First select the flag of preference,  English or Romanian. Next select the County Archive tab for an interactive map to select your County of interest. Select a county to find the address and email contact information for the Archives in that County.
If you wish to make a request to the National Archives of Romania for copies of documents for purposes of family history research, you must include some obligatory details to assist the clerks of the National Archives to fulfill your request. Without this information, it is unlikely that your request will be fulfilled. For more information see Guide for Making a Request to National Archives of Romania

Romania 1930 counties.

Administrative map of the Kingdom of Romania in 1930

 

Romanian Genealogy Society

2 thoughts on “National Archives of Romania

  1. Adriano Nicolao

    Hi.

    I’m sorry that I’m sending this email in English but I don’t speak Romanian. My email is to know about my grandfather. He has born at Bucharest at 24 may 1927, but he lived in Brazil the hold life. His name is Nicolae Niki or Niki Nicolae, and his parentes are Theodor Niki and Anna Markulescu. I got all his documents from Brazil but I don’t have anything from Romanian. How is possible to get it? Could you help me? Please, let me know.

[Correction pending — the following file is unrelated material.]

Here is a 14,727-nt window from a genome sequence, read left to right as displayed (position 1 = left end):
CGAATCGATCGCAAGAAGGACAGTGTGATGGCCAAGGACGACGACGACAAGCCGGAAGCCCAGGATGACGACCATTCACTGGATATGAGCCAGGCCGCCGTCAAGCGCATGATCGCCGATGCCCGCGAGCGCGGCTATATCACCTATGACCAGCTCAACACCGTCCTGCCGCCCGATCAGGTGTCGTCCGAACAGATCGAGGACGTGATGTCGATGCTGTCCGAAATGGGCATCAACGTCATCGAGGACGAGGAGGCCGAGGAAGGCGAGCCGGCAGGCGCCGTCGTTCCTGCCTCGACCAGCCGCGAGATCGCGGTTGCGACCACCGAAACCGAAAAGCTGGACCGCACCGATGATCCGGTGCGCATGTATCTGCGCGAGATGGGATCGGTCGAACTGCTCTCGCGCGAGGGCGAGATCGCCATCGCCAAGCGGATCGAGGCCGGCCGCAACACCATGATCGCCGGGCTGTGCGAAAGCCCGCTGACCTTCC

Thank you.

    Reply
    1. Dorrene Hern Post author

      Hello Adriano,

      Our society is based in the USA so English is our main language. We do have folks that know Romanian within our circle. Records from Romania are very difficult to obtain, but not always impossible. Romania has restrictions on obtaining records that are less than 100 years old. Request for records over 100 years old need to be pretty much specific. RGS does not do actual research for individuals, we do however, have connections with many different people that help aide in research questions.

      A few suggestions for you, if you have a Facebook account, we have two pages, the main one is mainly for RGS to post info for research, customs, holidays etc. The second page is for folks doing research so they can post questions and others will answer and provide options or input from what they may know. You may wish to check that group out and post your information there. You do not need to speak or write Romanian, some folks do and also help if they can.